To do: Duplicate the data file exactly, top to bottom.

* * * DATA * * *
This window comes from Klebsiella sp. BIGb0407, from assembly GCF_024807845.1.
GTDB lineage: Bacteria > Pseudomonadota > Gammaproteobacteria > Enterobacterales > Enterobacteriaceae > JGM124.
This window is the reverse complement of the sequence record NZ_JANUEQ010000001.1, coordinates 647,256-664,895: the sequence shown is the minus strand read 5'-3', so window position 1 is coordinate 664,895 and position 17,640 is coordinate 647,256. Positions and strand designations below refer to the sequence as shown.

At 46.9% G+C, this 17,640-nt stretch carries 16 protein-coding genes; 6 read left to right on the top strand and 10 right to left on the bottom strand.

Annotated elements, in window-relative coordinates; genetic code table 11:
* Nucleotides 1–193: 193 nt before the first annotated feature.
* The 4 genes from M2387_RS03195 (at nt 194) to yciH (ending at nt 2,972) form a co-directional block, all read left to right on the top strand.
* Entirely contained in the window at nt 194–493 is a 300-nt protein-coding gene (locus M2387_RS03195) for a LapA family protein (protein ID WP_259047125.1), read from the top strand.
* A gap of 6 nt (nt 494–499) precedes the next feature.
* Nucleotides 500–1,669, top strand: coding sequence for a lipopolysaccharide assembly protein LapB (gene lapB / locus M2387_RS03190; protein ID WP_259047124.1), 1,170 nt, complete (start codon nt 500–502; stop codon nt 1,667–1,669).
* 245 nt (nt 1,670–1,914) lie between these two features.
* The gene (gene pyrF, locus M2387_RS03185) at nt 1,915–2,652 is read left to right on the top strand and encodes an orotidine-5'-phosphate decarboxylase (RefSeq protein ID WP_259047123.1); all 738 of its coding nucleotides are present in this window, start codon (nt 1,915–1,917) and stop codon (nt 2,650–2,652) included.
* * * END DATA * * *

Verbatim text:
This window comes from Klebsiella sp. BIGb0407, from assembly GCF_024807845.1.
GTDB lineage: Bacteria > Pseudomonadota > Gammaproteobacteria > Enterobacterales > Enterobacteriaceae > JGM124.
This window is the reverse complement of the sequence record NZ_JANUEQ010000001.1, coordinates 647,256-664,895: the sequence shown is the minus strand read 5'-3', so window position 1 is coordinate 664,895 and position 17,640 is coordinate 647,256. Positions and strand designations below refer to the sequence as shown.

At 46.9% G+C, this 17,640-nt stretch carries 16 protein-coding genes; 6 read left to right on the top strand and 10 right to left on the bottom strand.

Annotated elements, in window-relative coordinates; genetic code table 11:
* Nucleotides 1–193: 193 nt before the first annotated feature.
* The 4 genes from M2387_RS03195 (at nt 194) to yciH (ending at nt 2,972) form a co-directional block, all read left to right on the top strand.
* Entirely contained in the window at nt 194–493 is a 300-nt protein-coding gene (locus M2387_RS03195) for a LapA family protein (protein ID WP_259047125.1), read from the top strand.
* A gap of 6 nt (nt 494–499) precedes the next feature.
* Nucleotides 500–1,669, top strand: coding sequence for a lipopolysaccharide assembly protein LapB (gene lapB / locus M2387_RS03190; protein ID WP_259047124.1), 1,170 nt, complete (start codon nt 500–502; stop codon nt 1,667–1,669).
* 245 nt (nt 1,670–1,914) lie between these two features.
* The gene (gene pyrF, locus M2387_RS03185) at nt 1,915–2,652 is read left to right on the top strand and encodes an orotidine-5'-phosphate decarboxylase (RefSeq protein ID WP_259047123.1); all 738 of its coding nucleotides are present in this window, start codon (nt 1,915–1,917) and stop codon (nt 2,650–2,652) included.